This leads to the second aspect of that question and, to answer it, I must ask another question:

    What is a good photograph?

    There are many facets that could be explored in that question and each of us will have our own answer. Some may not have formulated an explicit answer - it's a good exercise to do.

    I believe a good photograph is one that elicits a response in the viewer.
    I also believe the "best" photographs have only the essential elements they need, nothing added and nothing removed. In other words they simply have the essence of what the photographer took, or created, in that moment.

    Thus my definition of a good photographer is one who has the ability to connect the viewer with the essence of the moment.

    Back to the question: am I a good photographer?
    When I am totally present, when I lose myself in the moment and disconnect my ego, then that is when good photographs are created. And I am not "taking" those photographs, they are just happening.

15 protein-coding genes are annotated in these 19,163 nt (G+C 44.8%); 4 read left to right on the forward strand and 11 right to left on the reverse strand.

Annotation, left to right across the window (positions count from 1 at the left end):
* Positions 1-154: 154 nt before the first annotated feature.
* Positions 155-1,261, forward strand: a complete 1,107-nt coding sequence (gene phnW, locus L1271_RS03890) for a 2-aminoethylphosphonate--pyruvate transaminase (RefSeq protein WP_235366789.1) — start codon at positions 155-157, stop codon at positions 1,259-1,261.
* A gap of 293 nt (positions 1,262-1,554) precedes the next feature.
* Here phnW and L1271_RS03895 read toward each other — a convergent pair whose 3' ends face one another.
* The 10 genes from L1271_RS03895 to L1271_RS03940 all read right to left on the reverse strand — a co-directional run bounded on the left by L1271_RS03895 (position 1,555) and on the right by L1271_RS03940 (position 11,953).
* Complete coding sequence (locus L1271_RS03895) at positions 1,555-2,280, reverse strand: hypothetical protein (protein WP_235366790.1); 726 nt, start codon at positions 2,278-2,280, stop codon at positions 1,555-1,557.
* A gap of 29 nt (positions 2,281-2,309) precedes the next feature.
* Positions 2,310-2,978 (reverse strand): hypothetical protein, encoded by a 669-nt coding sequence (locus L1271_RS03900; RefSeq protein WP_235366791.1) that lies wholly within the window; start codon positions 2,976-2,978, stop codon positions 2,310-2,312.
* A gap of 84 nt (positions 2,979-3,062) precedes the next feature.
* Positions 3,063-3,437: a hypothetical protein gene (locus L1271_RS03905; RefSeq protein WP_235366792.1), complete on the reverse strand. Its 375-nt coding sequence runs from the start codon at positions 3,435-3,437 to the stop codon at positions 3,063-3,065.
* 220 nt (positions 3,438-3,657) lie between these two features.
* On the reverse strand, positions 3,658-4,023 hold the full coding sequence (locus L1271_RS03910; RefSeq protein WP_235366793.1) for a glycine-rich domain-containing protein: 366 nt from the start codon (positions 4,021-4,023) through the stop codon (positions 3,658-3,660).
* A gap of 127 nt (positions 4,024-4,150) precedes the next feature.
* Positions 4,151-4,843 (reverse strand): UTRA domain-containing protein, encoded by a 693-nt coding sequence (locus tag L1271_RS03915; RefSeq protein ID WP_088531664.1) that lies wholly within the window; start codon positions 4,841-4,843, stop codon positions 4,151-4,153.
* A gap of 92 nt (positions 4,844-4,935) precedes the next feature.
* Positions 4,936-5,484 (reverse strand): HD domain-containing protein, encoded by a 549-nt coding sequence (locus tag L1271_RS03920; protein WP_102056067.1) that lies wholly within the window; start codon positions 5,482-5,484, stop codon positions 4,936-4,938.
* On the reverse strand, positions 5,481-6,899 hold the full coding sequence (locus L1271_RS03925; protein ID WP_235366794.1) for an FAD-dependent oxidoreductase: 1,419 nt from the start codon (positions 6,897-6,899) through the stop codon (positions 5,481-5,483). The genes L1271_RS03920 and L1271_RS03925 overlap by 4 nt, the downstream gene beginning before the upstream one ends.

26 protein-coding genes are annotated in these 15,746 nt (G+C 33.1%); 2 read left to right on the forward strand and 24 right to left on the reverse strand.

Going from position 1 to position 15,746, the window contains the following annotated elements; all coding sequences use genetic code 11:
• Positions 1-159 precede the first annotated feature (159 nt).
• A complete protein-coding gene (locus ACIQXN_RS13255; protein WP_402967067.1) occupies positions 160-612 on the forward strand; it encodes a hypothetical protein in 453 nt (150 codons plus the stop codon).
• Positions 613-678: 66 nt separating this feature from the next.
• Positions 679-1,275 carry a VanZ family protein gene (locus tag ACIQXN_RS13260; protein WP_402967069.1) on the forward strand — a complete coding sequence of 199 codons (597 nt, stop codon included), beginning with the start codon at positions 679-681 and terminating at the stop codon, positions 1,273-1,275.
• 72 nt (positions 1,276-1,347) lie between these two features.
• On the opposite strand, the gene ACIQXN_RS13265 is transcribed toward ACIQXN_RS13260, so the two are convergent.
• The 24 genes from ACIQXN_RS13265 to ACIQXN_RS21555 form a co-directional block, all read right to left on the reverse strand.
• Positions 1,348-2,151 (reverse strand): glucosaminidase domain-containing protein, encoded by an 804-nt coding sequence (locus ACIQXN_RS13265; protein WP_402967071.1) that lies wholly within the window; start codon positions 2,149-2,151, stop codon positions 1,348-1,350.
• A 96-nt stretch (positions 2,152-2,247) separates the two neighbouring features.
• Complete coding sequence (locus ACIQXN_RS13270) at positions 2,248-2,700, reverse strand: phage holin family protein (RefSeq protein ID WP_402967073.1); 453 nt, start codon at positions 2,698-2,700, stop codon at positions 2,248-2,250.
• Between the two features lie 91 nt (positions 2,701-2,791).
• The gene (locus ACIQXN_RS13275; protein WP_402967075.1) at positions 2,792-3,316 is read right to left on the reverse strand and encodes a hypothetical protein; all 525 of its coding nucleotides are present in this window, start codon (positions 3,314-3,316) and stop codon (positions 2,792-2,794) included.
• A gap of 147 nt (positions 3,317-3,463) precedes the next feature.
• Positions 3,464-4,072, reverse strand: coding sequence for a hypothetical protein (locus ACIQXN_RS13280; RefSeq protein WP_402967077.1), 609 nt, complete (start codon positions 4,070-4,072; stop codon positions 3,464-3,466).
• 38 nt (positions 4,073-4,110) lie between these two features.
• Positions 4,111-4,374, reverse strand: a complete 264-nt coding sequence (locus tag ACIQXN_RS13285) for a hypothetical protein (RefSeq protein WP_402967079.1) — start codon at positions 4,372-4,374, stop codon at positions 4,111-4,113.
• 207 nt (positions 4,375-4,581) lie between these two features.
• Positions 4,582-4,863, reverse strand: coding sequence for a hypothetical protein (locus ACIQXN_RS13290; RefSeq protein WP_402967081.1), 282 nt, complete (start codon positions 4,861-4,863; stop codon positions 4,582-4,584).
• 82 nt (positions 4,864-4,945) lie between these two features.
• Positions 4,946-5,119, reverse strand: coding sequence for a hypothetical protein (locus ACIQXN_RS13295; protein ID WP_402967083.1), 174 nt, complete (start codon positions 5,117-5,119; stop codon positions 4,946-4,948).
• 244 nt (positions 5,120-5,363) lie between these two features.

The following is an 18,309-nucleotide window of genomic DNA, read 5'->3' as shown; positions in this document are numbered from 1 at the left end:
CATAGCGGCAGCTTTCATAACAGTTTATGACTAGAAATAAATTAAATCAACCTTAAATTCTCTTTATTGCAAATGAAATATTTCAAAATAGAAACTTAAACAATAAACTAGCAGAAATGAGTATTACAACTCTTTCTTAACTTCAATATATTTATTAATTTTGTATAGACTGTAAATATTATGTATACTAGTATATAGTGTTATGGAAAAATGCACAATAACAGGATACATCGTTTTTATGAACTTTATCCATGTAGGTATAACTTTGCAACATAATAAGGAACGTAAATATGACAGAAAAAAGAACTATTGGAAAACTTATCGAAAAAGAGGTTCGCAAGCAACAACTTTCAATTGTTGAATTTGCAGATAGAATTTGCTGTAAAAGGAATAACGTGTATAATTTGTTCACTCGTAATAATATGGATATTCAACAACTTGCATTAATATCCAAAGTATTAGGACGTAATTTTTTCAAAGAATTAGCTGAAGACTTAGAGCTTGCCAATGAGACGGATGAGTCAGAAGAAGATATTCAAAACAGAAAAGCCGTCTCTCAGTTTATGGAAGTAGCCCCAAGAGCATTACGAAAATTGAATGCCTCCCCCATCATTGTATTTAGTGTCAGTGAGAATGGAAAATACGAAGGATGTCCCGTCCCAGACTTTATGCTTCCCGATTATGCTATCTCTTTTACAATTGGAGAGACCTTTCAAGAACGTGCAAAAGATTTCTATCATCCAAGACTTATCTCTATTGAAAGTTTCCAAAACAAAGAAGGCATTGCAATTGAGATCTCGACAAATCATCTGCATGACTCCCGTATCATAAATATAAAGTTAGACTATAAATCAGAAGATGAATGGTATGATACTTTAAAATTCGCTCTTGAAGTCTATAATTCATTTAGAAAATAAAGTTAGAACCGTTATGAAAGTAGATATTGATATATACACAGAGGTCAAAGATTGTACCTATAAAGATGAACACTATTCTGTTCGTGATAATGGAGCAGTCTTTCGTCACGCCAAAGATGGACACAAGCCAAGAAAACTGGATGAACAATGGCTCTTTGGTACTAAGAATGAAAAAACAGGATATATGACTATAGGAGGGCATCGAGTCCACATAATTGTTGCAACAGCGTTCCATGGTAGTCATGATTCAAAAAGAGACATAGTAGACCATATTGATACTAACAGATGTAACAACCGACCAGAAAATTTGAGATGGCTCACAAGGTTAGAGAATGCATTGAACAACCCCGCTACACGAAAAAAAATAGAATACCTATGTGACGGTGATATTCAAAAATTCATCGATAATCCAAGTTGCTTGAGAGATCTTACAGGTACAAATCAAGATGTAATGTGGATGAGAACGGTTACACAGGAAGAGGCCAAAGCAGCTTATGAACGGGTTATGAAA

So the answer would be yes, but only when "I" get out of the way. That is when I become blissful.
    Mike

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    Administrator ricktas's Avatar
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    everyone is talking about good photos and the interwoven story they tell. But no one has talked about the audience (except blissful - thanks Mike). A good photo or good film can be perfection but if the audience is not interested then that is lost. No matter how good it is or how good a story you think you are telling, someone will not care.

    They will look at the photo and be as disinterested as they can be, no matter how good your photo is. so does that mean your photo is rubbish. conversely a grand mother seeing a photo of her grand child for the first time, will not care that the photo is not great, to her it will be the best photo in the world.

    There is no such thing as a great photo, only photos that a particular audience might see as great.

    EDITED : to fix typos (damn phone auto-correct)
    Last edited by ricktas; 14-07-2014 at 7:39am.